as

they one and all cried out with astonishment and indignation, “No!” Dr. Scott, one of the three executors, said that he had found among his papers a great number of prayers penned with great force, elegance, and devotion, some of them as high up as the year 1738, which would be a sufficient answer to such a charge; and I hear to-day that Dr. Scott, without mentioning names, has said to the knight that such a report had got about. “Oh!" says Sir John, “I can best confute such a rumour, who have so long known him, and ever found him a man of the most exemplary life, and a most steady believer of the doctrines of the Christian religion.” This strange story, for the honour of Johnson and true piety, as well as the clearing up the point which now lies between the reverend and irreverend knight, I hope and trust will be sifted to the bottom. . . . Addio.

C. B.

THE REV. T. TWINING TO HIS BROTHER (p. 180).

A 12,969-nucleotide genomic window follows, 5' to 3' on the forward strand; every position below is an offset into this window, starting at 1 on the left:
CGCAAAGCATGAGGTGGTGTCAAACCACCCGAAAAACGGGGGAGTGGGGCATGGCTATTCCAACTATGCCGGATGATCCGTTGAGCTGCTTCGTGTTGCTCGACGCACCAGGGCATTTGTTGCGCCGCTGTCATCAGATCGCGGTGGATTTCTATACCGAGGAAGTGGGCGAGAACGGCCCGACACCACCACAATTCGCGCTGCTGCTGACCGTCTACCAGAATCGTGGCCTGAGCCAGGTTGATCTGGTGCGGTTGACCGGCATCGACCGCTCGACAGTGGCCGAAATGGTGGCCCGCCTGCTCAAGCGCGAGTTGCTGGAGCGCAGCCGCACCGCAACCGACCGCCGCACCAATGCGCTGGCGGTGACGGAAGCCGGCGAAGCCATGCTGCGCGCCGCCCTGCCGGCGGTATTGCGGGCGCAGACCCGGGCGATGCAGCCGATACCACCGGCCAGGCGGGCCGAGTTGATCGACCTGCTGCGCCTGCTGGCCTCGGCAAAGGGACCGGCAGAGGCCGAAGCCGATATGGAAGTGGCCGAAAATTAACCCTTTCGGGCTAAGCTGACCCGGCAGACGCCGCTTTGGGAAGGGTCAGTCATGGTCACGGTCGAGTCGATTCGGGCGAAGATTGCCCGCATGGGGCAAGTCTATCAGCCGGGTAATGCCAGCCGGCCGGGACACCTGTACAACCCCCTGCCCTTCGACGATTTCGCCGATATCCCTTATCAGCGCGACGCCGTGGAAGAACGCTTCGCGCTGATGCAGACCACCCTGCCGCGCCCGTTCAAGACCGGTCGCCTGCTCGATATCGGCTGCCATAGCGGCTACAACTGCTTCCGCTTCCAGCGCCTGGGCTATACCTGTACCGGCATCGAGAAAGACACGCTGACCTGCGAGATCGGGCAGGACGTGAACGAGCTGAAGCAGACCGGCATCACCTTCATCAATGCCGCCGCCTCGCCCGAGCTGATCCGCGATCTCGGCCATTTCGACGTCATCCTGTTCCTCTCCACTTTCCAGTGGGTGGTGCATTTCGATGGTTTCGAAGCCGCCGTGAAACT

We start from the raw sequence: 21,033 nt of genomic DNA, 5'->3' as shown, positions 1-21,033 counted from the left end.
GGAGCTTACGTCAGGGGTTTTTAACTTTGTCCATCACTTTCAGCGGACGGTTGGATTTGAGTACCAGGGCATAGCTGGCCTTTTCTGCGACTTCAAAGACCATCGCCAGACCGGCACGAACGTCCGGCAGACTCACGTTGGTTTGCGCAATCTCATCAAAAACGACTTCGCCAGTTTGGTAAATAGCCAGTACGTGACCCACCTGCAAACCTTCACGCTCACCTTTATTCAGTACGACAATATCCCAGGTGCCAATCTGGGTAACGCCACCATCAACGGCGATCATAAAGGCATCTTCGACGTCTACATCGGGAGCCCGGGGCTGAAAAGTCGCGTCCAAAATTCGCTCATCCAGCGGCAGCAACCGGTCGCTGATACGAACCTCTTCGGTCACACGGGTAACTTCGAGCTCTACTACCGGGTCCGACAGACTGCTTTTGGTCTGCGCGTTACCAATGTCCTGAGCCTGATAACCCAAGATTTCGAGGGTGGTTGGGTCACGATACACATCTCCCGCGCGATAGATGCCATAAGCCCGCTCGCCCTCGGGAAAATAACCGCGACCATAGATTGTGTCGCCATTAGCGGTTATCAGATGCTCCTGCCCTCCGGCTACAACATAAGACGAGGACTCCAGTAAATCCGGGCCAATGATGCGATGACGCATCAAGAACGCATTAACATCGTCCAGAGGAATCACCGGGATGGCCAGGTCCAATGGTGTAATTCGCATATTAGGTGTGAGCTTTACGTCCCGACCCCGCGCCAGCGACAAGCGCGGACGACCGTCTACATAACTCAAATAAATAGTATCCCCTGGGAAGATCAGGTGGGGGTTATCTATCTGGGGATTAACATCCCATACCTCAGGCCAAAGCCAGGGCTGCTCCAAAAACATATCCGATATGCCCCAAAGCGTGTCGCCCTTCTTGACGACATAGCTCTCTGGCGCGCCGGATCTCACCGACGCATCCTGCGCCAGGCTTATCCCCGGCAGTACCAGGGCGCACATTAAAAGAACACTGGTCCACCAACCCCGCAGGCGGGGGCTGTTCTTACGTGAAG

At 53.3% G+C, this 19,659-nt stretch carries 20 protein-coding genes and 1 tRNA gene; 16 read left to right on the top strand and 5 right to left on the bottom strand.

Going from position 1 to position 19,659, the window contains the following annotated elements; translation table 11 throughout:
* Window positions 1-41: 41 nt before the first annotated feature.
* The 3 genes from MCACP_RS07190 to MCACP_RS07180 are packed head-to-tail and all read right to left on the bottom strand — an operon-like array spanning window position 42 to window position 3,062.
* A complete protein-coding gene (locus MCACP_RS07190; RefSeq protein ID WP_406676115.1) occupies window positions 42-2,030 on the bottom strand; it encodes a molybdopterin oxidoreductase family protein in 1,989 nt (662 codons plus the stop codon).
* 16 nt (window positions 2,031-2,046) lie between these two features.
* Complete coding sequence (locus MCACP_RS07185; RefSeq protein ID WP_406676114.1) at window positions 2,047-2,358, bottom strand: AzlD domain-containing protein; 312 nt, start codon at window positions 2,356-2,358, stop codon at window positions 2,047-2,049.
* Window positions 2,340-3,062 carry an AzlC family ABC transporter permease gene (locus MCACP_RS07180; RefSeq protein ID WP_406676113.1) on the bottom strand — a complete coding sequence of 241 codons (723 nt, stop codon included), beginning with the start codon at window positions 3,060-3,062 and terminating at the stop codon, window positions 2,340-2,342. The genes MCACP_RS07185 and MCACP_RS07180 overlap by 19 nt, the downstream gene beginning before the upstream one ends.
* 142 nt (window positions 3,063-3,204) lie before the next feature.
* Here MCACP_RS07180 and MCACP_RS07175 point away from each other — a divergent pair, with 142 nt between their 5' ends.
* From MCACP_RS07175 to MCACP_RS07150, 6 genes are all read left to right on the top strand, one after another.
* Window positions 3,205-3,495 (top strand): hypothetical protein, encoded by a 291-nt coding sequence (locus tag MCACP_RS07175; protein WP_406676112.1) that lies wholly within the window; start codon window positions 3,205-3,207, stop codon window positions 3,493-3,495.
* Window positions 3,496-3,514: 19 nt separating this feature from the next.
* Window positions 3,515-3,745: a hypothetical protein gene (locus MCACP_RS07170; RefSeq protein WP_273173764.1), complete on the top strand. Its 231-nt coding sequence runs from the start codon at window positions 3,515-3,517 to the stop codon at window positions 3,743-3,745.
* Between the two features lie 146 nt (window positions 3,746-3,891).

Oct. 16, 1793. I read, however, and am now tandem aliquando, reading Boswell's “Life of Johnson,” which having shrunk into octavo, I have bought, for you know how I hate all books that are too big to hold in my hand. Have you read it ? I am prodigiously entertained and gratified. I laugh, it is true, at Boswell sometimes. He must be a singular character. Sometimes he says very silly things, and asks silly questions, and carries admiration and wonder to a ridiculous excess. He could never take Nil admirari for his motto. Yet there is a naïveté, a candour, and a bonhomie in the man that makes me like him; and all that relates to Dr. Johnson between his singularities, and his admirable sense, and undulness of conversation is highly amusing to me. I have met with those who call this book tiresome. I never read a book that was less so. Johnson's readiness of argument and repartee in conversation is surprising.